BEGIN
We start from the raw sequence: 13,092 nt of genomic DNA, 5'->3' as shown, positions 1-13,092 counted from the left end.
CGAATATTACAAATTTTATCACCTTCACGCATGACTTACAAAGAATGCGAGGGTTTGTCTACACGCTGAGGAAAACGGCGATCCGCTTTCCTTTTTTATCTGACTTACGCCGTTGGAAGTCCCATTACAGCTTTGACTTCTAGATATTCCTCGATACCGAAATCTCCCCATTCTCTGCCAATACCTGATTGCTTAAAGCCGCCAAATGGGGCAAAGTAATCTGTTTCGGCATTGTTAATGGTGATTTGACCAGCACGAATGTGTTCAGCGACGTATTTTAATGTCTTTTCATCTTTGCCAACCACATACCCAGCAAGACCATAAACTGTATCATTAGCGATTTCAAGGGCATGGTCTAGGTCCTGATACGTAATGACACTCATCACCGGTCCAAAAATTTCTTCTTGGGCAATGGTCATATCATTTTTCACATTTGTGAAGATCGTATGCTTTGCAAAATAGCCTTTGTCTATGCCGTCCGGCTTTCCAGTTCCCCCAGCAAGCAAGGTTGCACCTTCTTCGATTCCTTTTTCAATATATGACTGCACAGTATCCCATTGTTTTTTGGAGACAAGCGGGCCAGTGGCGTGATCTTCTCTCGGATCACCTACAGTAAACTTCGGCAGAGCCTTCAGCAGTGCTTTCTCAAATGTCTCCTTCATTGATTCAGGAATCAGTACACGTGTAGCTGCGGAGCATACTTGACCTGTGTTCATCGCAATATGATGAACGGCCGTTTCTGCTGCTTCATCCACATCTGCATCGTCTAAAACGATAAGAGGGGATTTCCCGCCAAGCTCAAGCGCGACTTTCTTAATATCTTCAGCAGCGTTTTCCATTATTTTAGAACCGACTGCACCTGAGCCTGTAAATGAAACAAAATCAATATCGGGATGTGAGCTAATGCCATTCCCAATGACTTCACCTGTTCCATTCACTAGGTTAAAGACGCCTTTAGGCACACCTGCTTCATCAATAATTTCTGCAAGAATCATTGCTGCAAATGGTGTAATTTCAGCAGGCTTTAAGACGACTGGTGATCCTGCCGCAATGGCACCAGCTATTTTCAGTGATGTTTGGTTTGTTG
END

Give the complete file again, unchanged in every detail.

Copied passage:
We start from the raw sequence: 13,092 nt of genomic DNA, 5'->3' as shown, positions 1-13,092 counted from the left end.
CGAATATTACAAATTTTATCACCTTCACGCATGACTTACAAAGAATGCGAGGGTTTGTCTACACGCTGAGGAAAACGGCGATCCGCTTTCCTTTTTTATCTGACTTACGCCGTTGGAAGTCCCATTACAGCTTTGACTTCTAGATATTCCTCGATACCGAAATCTCCCCATTCTCTGCCAATACCTGATTGCTTAAAGCCGCCAAATGGGGCAAAGTAATCTGTTTCGGCATTGTTAATGGTGATTTGACCAGCACGAATGTGTTCAGCGACGTATTTTAATGTCTTTTCATCTTTGCCAACCACATACCCAGCAAGACCATAAACTGTATCATTAGCGATTTCAAGGGCATGGTCTAGGTCCTGATACGTAATGACACTCATCACCGGTCCAAAAATTTCTTCTTGGGCAATGGTCATATCATTTTTCACATTTGTGAAGATCGTATGCTTTGCAAAATAGCCTTTGTCTATGCCGTCCGGCTTTCCAGTTCCCCCAGCAAGCAAGGTTGCACCTTCTTCGATTCCTTTTTCAATATATGACTGCACAGTATCCCATTGTTTTTTGGAGACAAGCGGGCCAGTGGCGTGATCTTCTCTCGGATCACCTACAGTAAACTTCGGCAGAGCCTTCAGCAGTGCTTTCTCAAATGTCTCCTTCATTGATTCAGGAATCAGTACACGTGTAGCTGCGGAGCATACTTGACCTGTGTTCATCGCAATATGATGAACGGCCGTTTCTGCTGCTTCATCCACATCTGCATCGTCTAAAACGATAAGAGGGGATTTCCCGCCAAGCTCAAGCGCGACTTTCTTAATATCTTCAGCAGCGTTTTCCATTATTTTAGAACCGACTGCACCTGAGCCTGTAAATGAAACAAAATCAATATCGGGATGTGAGCTAATGCCATTCCCAATGACTTCACCTGTTCCATTCACTAGGTTAAAGACGCCTTTAGGCACACCTGCTTCATCAATAATTTCTGCAAGAATCATTGCTGCAAATGGTGTAATTTCAGCAGGCTTTAAGACGACTGGTGATCCTGCCGCAATGGCACCAGCTATTTTCAGTGATGTTTGGTTTGTTG